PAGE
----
Sister Bernadette had reached a high point in her career when she found out she had ovarian cancer.

After working for the Kensington-based Daughters of Our Lady of the Sacred Heart for more than twenty years, she’d been asked to work as the General Secretary for the order in Rome.

Sister Bernadette loved every minute of it, documenting their missionary work, meeting nuns from all over the world, and in her free time, visiting the holy sites of St Peter’s Basilica, St Peter’s Square and cultural treasures such as The Sistine Chapel.

But despite the riches around her, when the 63-year-old received her diagnosis, she knew there was only one place in the world she wanted to be treated: back at home at The Royal Hospital for Women, Randwick.

“Women come from all over Australia, the Pacific and South East Asia to have their babies or be treated for cancer at the hospital, so I felt incredibly lucky to have a hospital of this calibre so close to home,” she says.

Despite a hysterectomy, and several rounds of chemotherapy, the cancer has recurred, resulting in more treatment.

“It certainly makes you focus on what’s important, and for me, that’s prayer and meditation, and spending more time with my family and friends,” she says. (She has seven siblings, 30 nieces and nephews and 10 grand nieces and nephews.)

Like many of the thousands of women who undergo chemotherapy at The Royal every year, the first person Sister Bernadette met in the oncology unit was Jennie Duggan, otherwise known as “the chemo queen”. Jennie has run the unit for more than 30 years, overseeing the patients’ treatment, liaising with surgeons and explaining everything clearly to her patients.

“Jennie and every one of her staff were just so gentle and caring and concerned,” Sister Bernadette says. “It’s a little overwhelming when you’re talking to the surgeon or oncologists – often I had questions later when I’d thought it through – so it was so reassuring knowing I could ask Jennie anything without sounding silly. I’ve been given exceptional care here. I feel very fortunate.”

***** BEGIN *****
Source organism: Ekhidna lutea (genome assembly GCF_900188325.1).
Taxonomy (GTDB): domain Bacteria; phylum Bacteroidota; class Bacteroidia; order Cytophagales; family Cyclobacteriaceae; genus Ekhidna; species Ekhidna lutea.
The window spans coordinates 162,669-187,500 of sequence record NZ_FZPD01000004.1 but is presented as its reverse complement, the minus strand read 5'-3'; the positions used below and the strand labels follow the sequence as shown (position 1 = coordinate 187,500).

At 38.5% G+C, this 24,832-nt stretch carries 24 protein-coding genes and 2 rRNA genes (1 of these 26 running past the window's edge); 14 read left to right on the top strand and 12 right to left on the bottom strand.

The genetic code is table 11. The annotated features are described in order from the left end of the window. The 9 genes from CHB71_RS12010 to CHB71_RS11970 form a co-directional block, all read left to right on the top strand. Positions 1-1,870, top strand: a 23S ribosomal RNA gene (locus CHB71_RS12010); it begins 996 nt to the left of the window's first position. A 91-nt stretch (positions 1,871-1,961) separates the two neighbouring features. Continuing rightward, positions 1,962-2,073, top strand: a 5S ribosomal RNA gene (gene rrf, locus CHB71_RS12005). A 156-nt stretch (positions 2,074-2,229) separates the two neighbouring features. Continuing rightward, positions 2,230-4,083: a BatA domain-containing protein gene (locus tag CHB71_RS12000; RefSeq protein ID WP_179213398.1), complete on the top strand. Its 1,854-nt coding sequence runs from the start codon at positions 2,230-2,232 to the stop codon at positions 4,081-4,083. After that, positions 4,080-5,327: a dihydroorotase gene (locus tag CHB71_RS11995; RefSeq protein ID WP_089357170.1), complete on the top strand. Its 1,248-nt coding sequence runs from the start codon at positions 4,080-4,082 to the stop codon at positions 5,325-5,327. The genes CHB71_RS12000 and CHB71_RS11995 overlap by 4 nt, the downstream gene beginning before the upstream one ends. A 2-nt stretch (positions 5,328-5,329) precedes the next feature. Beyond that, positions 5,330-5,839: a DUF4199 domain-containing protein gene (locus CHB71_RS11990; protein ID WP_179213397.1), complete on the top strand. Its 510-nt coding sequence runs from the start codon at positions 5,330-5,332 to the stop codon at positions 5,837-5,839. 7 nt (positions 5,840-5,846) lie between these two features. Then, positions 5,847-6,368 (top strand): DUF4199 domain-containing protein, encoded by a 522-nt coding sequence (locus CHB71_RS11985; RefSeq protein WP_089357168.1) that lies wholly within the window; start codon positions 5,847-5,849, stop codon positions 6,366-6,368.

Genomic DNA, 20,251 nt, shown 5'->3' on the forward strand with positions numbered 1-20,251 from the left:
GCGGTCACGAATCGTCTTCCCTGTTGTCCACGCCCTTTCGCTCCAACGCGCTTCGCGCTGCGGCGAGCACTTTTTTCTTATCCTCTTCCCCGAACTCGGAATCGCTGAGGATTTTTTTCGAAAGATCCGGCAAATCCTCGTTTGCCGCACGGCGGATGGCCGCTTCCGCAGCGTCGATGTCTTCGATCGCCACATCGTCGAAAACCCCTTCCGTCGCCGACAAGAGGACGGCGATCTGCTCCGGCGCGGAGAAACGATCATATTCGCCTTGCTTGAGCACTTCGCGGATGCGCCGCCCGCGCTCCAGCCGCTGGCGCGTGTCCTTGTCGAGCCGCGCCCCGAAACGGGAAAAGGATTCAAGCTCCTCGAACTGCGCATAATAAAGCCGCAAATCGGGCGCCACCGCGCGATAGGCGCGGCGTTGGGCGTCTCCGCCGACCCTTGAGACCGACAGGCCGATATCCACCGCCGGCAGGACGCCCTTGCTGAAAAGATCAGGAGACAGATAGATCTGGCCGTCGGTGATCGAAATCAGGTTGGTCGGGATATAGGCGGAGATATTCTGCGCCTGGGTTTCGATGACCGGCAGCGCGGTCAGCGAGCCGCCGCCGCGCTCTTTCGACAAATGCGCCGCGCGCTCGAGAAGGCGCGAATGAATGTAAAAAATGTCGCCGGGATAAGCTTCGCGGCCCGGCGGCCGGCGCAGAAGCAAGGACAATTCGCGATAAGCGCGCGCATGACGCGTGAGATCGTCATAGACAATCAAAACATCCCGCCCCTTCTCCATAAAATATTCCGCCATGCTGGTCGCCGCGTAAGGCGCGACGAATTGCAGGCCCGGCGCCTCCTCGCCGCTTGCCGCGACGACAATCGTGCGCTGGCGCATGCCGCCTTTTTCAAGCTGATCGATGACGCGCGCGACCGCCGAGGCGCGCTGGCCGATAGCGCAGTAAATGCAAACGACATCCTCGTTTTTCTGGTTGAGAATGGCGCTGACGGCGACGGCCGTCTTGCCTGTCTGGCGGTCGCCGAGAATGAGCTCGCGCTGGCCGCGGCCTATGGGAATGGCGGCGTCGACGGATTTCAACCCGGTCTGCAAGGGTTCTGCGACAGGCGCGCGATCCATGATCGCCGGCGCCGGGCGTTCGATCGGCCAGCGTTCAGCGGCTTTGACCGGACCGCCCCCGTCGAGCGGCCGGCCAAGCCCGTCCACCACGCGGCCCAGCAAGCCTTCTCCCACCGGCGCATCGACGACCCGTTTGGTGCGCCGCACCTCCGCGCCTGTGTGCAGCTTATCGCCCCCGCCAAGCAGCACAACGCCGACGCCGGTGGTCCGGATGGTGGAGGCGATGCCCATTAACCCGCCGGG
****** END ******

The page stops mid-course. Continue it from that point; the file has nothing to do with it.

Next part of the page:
The Royal Hospital for Women is a leader in the treatment of gynaecological cancer, opening Australia’s first specialty specialty centre to treat these conditions more than 30 years ago.

Every year, the department treats 350 new invasive cancers, performs 330 major operations and undertakes more than 1000 cycles of chemotherapy.

As well as treating many patients, the hospital is also fighting ovarian cancer through rigorous research. The holy grail of ovarian cancer is a blood test that could be used as a screening test for all adult women. An annual check-up would mean most ovarian cancers could be detected before disease spreads beyond the ovaries. Early stage ovarian cancer has a high cure rate, often with surgery alone, without chemotherapy.

The Royal Hospital for Women has been working in partnership with research scientists at the Lowy Institute, and earlier at the Garvan Institute on the screening test.

Ovarian cancer is one of the most dangerous cancers for women; about 70 per cent of women are not diagnosed until the cancer has spread beyond the ovaries, because often there are no major symptoms that would cause a woman to seek medical advice.

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